wesc at deirdre.org
Thu Mar 22 00:25:41 CET 2001
On Wed, 21 Mar 2001, it was written:
> Hello. From the perspective of someone who already has programming
> experience, would anyone know if O'reillys "Learning Python" book would
> be better than say Prentice Hall's "Core Python Programming"? Or would
> it be better to go straight into something like "Programming Python"?
"Learning Python" was a welcomed 3rd main Python book to hit the market.
Some people complained that it over-expected its readers to know C, but
since it did, it suited me fine. I found "Programming
Python" to be too large for me when i was learning
Python. It was difficult to learn from even though it was so complete.
I spoke with Mark Lutz about the 2nd edition, and it was indeed a com-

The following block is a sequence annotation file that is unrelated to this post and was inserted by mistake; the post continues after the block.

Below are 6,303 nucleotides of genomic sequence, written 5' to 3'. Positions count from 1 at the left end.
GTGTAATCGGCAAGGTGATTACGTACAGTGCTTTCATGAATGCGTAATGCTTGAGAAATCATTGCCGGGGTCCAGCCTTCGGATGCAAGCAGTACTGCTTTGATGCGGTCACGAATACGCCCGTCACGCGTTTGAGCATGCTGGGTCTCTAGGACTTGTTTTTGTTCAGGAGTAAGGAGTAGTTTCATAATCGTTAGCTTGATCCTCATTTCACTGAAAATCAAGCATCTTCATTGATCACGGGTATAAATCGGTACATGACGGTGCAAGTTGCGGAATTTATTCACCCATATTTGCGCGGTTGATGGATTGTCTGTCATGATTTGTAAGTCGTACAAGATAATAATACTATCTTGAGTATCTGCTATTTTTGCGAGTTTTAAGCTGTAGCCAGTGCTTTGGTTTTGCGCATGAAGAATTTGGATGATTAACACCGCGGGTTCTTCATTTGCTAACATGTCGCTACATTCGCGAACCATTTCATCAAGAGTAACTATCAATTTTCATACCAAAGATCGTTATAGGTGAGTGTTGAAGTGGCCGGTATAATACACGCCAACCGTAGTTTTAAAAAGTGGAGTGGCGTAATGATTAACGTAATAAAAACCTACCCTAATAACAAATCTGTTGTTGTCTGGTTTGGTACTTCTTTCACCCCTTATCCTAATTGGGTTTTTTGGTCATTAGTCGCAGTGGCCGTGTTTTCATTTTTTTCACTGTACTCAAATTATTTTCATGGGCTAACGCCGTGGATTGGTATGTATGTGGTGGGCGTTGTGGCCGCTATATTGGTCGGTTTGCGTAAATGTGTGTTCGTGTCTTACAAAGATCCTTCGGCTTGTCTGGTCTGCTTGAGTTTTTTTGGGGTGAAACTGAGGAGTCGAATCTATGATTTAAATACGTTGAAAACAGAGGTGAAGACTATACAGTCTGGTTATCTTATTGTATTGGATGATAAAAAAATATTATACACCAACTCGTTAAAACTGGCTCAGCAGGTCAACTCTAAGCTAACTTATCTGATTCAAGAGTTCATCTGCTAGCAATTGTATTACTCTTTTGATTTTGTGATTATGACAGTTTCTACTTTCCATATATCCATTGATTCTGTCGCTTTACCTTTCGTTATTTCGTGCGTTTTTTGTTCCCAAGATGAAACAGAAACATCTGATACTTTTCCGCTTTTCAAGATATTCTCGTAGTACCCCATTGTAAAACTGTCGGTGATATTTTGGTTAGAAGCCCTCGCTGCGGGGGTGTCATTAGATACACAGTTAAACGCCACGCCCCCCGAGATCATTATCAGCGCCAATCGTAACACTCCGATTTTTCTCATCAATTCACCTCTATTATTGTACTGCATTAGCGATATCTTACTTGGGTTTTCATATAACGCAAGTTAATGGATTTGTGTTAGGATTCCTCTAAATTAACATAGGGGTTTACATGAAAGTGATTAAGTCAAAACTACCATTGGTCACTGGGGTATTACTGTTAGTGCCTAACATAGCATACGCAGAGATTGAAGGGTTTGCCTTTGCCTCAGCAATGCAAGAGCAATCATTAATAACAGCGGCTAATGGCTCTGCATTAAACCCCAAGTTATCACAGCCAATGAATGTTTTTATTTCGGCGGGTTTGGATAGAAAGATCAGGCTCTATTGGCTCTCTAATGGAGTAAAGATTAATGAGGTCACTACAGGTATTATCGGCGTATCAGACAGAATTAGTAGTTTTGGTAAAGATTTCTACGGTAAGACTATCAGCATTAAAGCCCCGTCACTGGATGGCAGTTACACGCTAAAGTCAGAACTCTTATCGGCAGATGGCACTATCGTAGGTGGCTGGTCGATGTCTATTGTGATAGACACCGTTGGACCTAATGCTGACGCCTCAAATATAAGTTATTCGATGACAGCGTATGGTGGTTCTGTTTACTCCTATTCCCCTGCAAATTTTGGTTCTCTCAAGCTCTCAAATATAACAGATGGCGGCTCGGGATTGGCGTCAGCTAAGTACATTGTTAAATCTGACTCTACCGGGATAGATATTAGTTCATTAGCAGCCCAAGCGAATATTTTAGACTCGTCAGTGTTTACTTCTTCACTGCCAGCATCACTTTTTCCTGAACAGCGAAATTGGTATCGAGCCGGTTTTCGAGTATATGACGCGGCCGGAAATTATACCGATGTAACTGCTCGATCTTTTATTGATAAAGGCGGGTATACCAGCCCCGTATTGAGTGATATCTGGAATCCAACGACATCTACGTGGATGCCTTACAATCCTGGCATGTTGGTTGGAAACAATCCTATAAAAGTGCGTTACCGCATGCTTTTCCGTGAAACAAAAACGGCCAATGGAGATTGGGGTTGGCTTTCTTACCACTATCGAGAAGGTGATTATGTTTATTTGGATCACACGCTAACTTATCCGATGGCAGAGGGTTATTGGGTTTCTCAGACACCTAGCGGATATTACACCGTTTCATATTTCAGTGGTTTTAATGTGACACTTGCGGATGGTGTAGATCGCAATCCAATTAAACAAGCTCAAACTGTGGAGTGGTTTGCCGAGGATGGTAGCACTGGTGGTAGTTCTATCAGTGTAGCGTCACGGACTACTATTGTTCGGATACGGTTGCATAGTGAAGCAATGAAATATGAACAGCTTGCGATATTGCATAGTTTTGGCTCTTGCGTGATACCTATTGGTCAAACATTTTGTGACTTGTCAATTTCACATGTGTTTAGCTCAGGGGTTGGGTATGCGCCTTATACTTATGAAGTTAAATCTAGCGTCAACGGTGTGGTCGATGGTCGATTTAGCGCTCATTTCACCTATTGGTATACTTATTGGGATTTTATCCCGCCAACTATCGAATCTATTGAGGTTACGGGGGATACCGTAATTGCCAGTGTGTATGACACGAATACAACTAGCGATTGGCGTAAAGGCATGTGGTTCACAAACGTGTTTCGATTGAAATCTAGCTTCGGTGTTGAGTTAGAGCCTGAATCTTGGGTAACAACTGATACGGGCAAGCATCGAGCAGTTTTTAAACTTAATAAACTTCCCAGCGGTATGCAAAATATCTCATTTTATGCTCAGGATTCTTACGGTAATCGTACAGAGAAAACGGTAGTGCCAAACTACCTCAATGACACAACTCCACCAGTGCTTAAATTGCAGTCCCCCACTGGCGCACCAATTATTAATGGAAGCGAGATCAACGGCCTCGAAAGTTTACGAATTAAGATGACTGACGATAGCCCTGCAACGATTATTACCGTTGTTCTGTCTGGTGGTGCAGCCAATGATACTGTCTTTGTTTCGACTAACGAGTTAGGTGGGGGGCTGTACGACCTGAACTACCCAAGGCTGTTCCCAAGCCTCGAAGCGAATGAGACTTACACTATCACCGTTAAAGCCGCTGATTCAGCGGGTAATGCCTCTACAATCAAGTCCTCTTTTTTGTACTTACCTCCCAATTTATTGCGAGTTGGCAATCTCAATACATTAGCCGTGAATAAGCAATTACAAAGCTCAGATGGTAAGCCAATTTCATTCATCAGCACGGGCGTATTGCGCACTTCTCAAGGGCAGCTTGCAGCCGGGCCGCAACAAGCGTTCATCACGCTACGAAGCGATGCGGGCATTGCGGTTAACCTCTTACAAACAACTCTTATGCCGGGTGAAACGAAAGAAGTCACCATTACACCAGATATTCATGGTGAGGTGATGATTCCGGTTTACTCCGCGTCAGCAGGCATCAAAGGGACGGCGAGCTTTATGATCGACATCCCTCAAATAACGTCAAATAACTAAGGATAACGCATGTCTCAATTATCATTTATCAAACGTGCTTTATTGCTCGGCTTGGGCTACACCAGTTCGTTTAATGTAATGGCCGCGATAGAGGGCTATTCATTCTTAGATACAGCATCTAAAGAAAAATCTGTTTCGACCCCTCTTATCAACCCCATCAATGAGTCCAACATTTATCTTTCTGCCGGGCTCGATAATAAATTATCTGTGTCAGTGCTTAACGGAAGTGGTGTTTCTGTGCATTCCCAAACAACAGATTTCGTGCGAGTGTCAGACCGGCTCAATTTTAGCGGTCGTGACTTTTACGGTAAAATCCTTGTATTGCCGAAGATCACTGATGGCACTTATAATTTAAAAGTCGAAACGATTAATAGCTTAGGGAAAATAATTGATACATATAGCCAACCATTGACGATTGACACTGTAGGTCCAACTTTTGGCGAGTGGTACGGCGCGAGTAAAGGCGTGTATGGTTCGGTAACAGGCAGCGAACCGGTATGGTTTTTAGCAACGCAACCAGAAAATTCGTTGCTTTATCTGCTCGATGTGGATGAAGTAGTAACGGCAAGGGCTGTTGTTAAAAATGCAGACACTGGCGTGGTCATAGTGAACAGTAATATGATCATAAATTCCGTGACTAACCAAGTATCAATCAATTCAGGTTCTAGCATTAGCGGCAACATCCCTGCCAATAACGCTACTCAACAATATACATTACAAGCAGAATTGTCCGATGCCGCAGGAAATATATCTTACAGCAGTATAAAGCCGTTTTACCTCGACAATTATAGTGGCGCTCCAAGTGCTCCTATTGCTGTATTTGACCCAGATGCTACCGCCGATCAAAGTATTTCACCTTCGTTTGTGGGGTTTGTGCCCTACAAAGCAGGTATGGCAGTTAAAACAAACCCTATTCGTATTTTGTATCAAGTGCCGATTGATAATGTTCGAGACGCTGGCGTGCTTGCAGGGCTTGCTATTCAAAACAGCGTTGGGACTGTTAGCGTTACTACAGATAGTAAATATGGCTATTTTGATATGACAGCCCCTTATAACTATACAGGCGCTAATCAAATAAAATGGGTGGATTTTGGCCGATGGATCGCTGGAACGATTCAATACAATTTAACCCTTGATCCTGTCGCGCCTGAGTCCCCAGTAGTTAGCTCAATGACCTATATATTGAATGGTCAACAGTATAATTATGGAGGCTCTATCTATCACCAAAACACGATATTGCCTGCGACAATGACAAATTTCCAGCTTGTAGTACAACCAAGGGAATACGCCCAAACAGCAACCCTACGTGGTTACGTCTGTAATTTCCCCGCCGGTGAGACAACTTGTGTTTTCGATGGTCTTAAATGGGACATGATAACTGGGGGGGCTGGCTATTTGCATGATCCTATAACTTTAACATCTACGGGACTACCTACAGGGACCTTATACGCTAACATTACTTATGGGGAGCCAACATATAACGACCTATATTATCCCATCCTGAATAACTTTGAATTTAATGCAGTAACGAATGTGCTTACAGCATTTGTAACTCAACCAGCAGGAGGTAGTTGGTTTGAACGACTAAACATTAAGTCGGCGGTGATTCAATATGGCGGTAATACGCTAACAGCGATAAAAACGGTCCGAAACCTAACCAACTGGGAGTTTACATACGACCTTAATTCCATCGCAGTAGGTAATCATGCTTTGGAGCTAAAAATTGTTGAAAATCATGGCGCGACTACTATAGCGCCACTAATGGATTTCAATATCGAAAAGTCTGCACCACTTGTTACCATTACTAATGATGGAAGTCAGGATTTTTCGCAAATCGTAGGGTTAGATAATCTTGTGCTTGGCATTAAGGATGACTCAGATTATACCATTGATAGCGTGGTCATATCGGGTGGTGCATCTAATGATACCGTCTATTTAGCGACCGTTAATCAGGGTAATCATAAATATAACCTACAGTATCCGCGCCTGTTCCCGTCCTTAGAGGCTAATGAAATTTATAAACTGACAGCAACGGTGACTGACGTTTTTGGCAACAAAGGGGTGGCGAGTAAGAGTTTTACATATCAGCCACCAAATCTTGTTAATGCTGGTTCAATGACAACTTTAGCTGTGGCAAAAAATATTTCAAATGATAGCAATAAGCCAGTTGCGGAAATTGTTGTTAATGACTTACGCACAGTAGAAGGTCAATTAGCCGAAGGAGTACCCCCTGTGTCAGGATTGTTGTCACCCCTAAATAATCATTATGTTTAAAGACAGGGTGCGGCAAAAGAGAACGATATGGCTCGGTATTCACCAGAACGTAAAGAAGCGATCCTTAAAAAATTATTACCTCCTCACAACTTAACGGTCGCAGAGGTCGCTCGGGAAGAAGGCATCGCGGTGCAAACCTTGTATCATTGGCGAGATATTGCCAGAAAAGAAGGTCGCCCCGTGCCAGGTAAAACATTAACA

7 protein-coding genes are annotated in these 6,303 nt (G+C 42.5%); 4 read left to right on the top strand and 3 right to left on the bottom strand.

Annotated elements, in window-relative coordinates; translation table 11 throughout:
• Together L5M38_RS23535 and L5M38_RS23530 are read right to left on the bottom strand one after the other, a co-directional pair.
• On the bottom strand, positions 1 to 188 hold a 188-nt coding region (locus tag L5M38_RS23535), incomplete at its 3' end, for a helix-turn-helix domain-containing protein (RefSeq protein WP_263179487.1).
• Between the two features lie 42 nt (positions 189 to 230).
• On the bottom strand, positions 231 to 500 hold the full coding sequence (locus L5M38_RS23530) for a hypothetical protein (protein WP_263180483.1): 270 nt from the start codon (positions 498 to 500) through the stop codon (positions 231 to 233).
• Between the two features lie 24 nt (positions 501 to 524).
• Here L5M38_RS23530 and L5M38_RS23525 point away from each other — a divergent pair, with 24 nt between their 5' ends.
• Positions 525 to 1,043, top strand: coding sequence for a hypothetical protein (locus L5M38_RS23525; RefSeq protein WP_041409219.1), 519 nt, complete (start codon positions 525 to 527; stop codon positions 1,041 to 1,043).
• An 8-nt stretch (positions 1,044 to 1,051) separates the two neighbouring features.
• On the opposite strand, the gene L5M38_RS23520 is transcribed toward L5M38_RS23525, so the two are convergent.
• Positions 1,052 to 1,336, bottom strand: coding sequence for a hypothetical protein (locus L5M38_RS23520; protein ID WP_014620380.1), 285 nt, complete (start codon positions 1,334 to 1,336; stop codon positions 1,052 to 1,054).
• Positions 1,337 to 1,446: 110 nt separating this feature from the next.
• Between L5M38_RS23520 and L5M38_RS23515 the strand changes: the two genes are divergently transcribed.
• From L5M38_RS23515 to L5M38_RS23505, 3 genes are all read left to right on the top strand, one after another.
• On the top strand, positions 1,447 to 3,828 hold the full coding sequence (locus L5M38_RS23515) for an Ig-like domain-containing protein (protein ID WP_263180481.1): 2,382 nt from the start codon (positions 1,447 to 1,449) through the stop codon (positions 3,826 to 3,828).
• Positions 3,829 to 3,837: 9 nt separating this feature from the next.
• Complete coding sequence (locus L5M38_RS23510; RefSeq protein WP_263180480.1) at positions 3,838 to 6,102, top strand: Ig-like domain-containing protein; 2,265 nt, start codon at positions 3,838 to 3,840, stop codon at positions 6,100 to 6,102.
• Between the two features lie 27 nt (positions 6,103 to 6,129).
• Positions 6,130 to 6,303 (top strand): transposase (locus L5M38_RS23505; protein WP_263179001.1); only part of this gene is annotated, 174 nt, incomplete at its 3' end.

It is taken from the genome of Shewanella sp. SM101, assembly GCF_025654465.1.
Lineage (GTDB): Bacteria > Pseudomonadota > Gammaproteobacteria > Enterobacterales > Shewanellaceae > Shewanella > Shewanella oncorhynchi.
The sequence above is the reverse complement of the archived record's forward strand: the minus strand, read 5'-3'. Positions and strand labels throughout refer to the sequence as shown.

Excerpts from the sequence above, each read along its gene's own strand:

plete rewrite. My copy is on order, so I haven't had a chance to go
thru it yet.
"Core Python Programming"'s target audience is a someone with previous
knowledge of some other high-level programming language, perhaps C or
Java, but does not require that knowledge as part of the reading. in
the text, it will say something like, "if you are familiar with...,"
but otherwise will not penalize you if you don't. the goal is to get
a programmer new to Python up-to-speed as quickly as possible, hence
sacrificing more of the advanced applications, as Daniel mentioned in his
post. hopefully, we'll correct that when it is time to work on the 2nd
edition. if you're a Python guru, it'll definitely be too boring for you!
i made a related post back in November:
hope this helps!
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Silicon Valley-SF Bay Area Python users group: http://baypiggies.org
"Core Python Programming", Prentice Hall PTR, December 2000
wesley.j.chun :: wesc at baypiggies.org
cyberweb.consulting :: silicon.valley, ca
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